In other respects, studies of North American data show that the United States has lower mortality levels than those of most European nations. The reason for this is not obvious, though three possible sources are worthy of mention: the inferior quality of the data [7] [8] [12]; the greater homogeneity of the elderly population in the USA with respect to health status [7] [17]; and a relative advantage for the elderly in terms of income, education and health-care [2] [17].

These studies have led to the introduction of the idea of a "North American profile", specific to the mortality patterns of the oldest-old. Canada has been assimilated into this profile without any real knowledge of the Canadian situation. However, a study has demonstrated that Canadian data had errors of age declaration similar to those of other English-speaking nations (United Kingdom, Australia and New-Zealand) [9].

In fact, the Canadian life tables are the source of almost all we know about Canadian mortality at advanced ages [3]. But do these life tables reflect accurately the mortality of the oldest-old in Canada? Figure 1 shows the probabilities of dying (qx) for men and women between age 80 until the end of the life table for each census year from 1951 to 1991 (Canadian Life Tables). First, it is clear that probabilities of dying at advanced ages rise smoothly with age; this is not surprising since they are produced by graduation methods that generate very smooth curves. According to Canadian life tables, mortality seems to have decreased since 1951, although there are some crossovers explained by changes in the method of estimation employed (as in 1980-1982) which may produce fairly surprising results. These probabilities of dying, however, cannot be compared to data from other countries since the methods are not the same. We propose, therefore, to apply the method of extinct generations to Canadian data in order to reconstitute a population that will provide us with a more precise denominator for calculating probabilities of death at old and extreme ages.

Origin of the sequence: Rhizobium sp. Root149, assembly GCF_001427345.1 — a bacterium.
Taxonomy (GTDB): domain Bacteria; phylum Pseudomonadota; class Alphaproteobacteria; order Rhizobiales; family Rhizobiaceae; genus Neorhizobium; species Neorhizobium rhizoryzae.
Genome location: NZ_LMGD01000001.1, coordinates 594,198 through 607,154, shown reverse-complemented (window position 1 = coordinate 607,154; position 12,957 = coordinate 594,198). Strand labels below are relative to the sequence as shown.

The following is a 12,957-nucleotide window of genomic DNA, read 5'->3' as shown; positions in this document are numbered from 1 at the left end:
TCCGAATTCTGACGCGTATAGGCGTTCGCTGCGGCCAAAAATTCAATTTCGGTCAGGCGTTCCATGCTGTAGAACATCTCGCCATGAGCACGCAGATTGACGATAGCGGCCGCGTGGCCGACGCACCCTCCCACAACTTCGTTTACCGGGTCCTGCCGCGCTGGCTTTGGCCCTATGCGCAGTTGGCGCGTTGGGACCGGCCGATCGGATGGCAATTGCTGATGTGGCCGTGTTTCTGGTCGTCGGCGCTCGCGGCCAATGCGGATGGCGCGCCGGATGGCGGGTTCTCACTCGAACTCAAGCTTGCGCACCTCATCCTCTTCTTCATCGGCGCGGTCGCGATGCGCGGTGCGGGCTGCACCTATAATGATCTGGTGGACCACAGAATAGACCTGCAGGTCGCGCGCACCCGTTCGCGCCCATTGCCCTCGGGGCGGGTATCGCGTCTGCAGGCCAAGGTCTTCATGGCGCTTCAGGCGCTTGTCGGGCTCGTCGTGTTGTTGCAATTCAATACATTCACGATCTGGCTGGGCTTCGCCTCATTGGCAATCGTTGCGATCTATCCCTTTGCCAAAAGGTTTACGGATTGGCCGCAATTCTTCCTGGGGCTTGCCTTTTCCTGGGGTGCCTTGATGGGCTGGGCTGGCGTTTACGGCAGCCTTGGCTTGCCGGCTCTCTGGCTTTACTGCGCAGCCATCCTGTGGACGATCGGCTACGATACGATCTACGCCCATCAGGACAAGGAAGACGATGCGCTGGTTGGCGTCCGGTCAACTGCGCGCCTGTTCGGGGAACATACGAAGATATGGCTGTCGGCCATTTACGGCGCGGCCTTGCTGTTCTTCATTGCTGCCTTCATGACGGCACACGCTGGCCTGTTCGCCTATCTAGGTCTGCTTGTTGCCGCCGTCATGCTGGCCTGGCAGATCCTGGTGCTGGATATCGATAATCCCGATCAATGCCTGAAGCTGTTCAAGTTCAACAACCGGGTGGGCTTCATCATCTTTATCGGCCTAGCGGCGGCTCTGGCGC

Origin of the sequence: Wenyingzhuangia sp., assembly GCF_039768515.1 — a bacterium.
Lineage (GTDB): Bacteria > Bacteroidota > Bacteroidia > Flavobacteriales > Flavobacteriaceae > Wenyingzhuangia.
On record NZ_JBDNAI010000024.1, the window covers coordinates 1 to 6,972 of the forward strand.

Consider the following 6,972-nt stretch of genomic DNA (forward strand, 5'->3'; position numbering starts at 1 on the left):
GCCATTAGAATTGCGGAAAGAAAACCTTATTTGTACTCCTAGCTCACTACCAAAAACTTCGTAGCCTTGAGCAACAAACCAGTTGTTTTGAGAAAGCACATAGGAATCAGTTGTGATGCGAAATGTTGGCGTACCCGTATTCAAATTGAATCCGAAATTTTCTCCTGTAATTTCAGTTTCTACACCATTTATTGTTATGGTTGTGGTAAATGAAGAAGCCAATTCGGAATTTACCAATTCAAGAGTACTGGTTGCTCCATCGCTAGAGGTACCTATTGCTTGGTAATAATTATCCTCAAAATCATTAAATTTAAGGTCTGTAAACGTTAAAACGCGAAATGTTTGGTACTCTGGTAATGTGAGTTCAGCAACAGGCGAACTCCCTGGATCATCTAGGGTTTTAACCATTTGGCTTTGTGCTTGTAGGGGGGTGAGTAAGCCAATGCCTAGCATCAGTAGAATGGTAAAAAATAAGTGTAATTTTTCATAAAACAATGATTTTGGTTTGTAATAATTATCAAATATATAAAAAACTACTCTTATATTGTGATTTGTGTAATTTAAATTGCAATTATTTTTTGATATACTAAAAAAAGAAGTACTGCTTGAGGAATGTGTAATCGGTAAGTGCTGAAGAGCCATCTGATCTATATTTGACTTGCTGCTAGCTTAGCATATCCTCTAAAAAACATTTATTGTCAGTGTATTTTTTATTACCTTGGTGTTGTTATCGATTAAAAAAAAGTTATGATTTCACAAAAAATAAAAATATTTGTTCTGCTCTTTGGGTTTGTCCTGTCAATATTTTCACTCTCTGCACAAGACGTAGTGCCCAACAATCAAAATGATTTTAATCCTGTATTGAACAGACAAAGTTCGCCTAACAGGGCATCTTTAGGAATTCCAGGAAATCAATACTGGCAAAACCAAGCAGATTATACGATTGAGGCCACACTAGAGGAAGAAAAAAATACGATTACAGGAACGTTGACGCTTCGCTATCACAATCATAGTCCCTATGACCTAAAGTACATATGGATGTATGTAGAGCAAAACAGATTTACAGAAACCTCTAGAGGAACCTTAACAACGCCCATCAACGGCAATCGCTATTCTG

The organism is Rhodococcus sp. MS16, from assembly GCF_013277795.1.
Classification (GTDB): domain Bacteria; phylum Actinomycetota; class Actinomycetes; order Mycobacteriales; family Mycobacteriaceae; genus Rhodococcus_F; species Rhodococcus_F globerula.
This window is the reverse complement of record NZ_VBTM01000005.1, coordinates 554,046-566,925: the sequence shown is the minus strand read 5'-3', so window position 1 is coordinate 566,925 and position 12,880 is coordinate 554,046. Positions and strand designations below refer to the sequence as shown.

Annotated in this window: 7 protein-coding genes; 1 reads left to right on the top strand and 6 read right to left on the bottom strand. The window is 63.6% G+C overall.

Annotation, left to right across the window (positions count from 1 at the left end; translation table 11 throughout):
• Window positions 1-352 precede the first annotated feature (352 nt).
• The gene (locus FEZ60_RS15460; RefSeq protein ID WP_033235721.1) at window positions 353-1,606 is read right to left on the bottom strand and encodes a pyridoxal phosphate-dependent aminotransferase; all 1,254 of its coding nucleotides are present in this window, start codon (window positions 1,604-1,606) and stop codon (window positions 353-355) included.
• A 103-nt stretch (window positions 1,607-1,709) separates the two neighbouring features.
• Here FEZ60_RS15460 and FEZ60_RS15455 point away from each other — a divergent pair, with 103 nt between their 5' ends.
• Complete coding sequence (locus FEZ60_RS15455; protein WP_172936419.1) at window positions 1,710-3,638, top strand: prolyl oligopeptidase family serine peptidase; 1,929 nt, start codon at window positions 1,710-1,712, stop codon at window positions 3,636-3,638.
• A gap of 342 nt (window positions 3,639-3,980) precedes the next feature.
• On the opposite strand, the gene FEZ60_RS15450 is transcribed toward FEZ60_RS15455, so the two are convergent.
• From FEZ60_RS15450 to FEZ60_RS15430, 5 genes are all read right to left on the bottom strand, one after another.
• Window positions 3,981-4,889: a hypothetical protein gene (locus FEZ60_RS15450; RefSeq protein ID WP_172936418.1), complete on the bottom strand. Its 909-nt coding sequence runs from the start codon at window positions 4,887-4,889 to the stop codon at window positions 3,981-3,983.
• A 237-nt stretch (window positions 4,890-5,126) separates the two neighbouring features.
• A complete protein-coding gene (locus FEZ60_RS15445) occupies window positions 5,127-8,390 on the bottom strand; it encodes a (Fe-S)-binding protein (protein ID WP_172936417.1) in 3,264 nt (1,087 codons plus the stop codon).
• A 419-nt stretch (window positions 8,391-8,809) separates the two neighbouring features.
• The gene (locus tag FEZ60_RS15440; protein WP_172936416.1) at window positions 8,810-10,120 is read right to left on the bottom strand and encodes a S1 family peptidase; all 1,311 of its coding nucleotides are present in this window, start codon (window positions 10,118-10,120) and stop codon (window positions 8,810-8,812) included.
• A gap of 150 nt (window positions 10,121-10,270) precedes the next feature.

In this paper, our aim is to assess the Canadian situation, by evaluating the quality of mortality and population statistics, by estimating mortality levels with the aid of methods employed by Kannisto [21] (Kannisto-Thatcher Oldest-Old Database) and by Wilmoth [43] (Berkeley Mortality Database), and by clarifying the debate on the existence or otherwise of a North-American mortality profile [Note 1].

More precisely, we will try to answer the following questions: Are Canadian data really bad in measuring oldest-old mortality? And is Kannisto [20] right about the quality of Canadian data? We will use some indicators suggested by Coale and Kisker [8] and by Kannisto [22] to evaluate the quality of data in Canada, using more detailed data. If the various indicators show the same problems as previously found in other studies, it will confirm the bad quality of Canadian data. If not, we will get a better estimation of Canadian mortality among the oldest-old.


Abstract Data: Population and Deaths

logo70.gif (2450 bytes)

Mortality Statistics for the Oldest-Old: An Evaluation of Canadian Data
Robert Bourbeau and André Lebel
© 2000 Max-Planck-Gesellschaft ISSN 1435-9871